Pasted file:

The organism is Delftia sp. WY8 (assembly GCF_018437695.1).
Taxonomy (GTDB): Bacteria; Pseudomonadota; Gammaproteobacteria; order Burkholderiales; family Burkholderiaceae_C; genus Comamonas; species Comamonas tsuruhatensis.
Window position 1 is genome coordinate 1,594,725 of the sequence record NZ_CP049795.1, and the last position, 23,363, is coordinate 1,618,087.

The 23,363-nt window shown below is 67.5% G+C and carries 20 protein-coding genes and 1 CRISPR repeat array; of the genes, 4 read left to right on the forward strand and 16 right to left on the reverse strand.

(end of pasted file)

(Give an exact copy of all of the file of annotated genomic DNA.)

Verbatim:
The organism is Delftia sp. WY8 (assembly GCF_018437695.1).
Taxonomy (GTDB): Bacteria; Pseudomonadota; Gammaproteobacteria; order Burkholderiales; family Burkholderiaceae_C; genus Comamonas; species Comamonas tsuruhatensis.
Window position 1 is genome coordinate 1,594,725 of the sequence record NZ_CP049795.1, and the last position, 23,363, is coordinate 1,618,087.

The 23,363-nt window shown below is 67.5% G+C and carries 20 protein-coding genes and 1 CRISPR repeat array; of the genes, 4 read left to right on the forward strand and 16 right to left on the reverse strand.